Which Bike is Right for You?
Commuter Bike Styles - Pros and Cons
The bike you choose can really affect different aspects of your commute. Many riders do just fine with the bike they have, while some assemble a purpose-built machine with just the right attributes for their route and style. Here is a quick rundown of the pros and cons of each style of bike for urban commuting. Keep in mind that your commute may have special, unique requirements, making a less likely bike the ideal choice.
Pros—Road bikes are light and fast. They are the sports cars of the bicycle world. The longer your commute is, the more open roadway you have to cover or the faster you like to ride—the more a road bike makes sense. This is the quickest ticket to get to work. Did I mention they are fast?
Cons—Though touring and cyclocross bikes offer some improvements, a road bike’s weakness is strength and durability. Pounding from rough roadway and potholes can truly work a bicycle’s wheels over badly. Braking power is not as good and traction is always at a premium, especially when wet. The position on a road bike is designed for efficiency, not necessarily good visibility or comfort.
Pros—A bike designed for harsh off-road use really shines as a commuter, because the commute route conditions and topography are typically much, much less than what the bike was designed to handle. Mountain bikes have more upright positions, which many equate to more comfort and better ability to see your way in traffic. Big tires, beefy wheels and suspension options mean fantastic durability. This gives a rider the confidence they can regularly show up to work on time, not sidelined by bike problems part way in.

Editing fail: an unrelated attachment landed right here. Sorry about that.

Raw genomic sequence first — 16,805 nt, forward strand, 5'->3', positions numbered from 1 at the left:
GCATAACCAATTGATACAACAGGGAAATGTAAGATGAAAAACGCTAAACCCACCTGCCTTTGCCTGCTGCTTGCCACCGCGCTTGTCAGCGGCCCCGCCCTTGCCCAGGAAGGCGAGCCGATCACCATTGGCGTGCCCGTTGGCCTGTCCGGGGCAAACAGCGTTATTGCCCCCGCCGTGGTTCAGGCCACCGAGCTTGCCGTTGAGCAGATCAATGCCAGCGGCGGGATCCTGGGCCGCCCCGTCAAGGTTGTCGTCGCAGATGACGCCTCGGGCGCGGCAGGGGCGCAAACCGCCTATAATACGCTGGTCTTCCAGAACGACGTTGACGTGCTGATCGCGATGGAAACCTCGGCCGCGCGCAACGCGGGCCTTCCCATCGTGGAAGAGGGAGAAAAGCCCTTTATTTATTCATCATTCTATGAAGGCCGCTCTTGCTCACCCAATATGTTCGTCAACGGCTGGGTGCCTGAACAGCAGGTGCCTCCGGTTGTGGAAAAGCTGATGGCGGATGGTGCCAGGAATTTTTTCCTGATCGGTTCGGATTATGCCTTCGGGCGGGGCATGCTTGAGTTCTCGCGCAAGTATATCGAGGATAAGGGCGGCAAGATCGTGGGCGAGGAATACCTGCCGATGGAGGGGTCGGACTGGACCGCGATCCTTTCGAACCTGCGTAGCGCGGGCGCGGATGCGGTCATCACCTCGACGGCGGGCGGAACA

Cons—All that durability and suspension comes at the price of weight and those big, knobby tires don’t roll as easily. Many effective modifications to wheels and tires are available and are almost universally undertaken by mountain bike riders to pick up significant speed.
Hybrid or Cross Bikes
Pros—As the name implies, a hybrid gives you the upright positioning of a mountain bike and the faster rolling wheels of a road bike. This style of bike is really built with comfort in mind and is frequently the best selling bike category in many shops for that very reason. Super-practical and designed to accept commuter accessories, a cross bike is a popular pick for plenty of commuters.
Cons—The flipside is that a hybrid is not as fast as a road bike or as durable as a mountain bike. The bulk of the models offered are also in the low to mid-range in price, which means they can still be mountain bike heavy.
At the end of the day, it doesn’t really matter. Some bikes may be better at one thing than another, but commuting on whatever you’ve got is better than not commuting by bicycle. And, regardless of any cons listed earlier-- if the bike you ride puts a smile on your face, that is far more important.